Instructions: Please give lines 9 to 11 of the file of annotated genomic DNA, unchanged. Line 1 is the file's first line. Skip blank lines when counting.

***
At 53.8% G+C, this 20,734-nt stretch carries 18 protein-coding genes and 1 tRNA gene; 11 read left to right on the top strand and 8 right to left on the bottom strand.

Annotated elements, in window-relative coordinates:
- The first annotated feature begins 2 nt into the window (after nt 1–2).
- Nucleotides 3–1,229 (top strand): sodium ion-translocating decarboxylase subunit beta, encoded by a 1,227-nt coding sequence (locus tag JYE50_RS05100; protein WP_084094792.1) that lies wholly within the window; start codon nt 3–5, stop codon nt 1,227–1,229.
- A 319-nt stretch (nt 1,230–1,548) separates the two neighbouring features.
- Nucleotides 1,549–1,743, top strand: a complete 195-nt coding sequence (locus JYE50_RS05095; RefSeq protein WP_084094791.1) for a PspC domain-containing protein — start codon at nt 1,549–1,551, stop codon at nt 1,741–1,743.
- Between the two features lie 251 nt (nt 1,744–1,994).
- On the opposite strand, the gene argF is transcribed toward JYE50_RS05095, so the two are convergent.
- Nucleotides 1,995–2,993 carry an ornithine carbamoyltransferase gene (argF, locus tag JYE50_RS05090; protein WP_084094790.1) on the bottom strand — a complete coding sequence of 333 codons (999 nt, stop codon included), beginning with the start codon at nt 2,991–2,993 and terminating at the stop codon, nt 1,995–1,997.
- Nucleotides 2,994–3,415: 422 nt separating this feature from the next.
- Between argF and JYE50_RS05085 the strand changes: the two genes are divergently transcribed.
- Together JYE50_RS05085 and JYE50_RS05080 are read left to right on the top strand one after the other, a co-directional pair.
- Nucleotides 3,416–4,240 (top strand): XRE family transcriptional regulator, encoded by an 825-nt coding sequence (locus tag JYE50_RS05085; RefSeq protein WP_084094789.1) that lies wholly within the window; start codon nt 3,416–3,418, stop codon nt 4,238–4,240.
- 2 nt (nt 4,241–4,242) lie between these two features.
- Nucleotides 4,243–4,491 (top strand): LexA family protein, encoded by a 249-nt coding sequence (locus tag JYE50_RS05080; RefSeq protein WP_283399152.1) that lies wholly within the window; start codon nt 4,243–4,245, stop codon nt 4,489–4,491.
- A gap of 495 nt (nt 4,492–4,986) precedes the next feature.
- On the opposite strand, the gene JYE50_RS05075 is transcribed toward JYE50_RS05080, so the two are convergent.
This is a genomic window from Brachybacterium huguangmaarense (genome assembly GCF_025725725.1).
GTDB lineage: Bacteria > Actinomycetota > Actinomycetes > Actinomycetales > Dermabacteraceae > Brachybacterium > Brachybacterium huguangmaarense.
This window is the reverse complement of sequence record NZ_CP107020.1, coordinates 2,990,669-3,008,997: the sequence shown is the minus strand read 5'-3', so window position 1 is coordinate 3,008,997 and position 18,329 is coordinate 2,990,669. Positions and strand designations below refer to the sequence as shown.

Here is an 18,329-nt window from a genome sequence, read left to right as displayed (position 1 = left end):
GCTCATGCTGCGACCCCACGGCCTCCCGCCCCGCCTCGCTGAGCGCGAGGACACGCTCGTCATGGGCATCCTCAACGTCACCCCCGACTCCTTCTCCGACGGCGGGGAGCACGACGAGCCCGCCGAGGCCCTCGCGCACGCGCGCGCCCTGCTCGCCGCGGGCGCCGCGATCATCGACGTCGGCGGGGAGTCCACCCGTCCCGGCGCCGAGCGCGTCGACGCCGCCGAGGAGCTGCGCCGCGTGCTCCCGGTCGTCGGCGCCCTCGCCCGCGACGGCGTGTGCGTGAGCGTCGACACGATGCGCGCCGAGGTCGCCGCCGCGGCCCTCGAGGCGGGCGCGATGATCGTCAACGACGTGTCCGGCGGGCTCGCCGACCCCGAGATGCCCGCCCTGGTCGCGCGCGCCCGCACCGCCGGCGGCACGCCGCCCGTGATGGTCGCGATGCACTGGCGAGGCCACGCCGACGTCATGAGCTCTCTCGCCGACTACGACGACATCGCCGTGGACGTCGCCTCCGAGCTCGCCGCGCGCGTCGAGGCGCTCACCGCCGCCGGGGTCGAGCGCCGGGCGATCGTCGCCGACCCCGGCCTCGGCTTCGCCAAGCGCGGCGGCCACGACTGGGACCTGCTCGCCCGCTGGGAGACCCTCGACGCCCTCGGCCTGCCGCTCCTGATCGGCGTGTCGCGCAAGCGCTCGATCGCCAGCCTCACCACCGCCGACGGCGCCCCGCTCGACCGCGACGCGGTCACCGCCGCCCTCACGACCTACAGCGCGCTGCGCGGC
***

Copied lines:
- Nucleotides 1,995–2,993 carry an ornithine carbamoyltransferase gene (argF, locus tag JYE50_RS05090; protein WP_084094790.1) on the bottom strand — a complete coding sequence of 333 codons (999 nt, stop codon included), beginning with the start codon at nt 2,991–2,993 and terminating at the stop codon, nt 1,995–1,997.
- Nucleotides 2,994–3,415: 422 nt separating this feature from the next.
- Between argF and JYE50_RS05085 the strand changes: the two genes are divergently transcribed.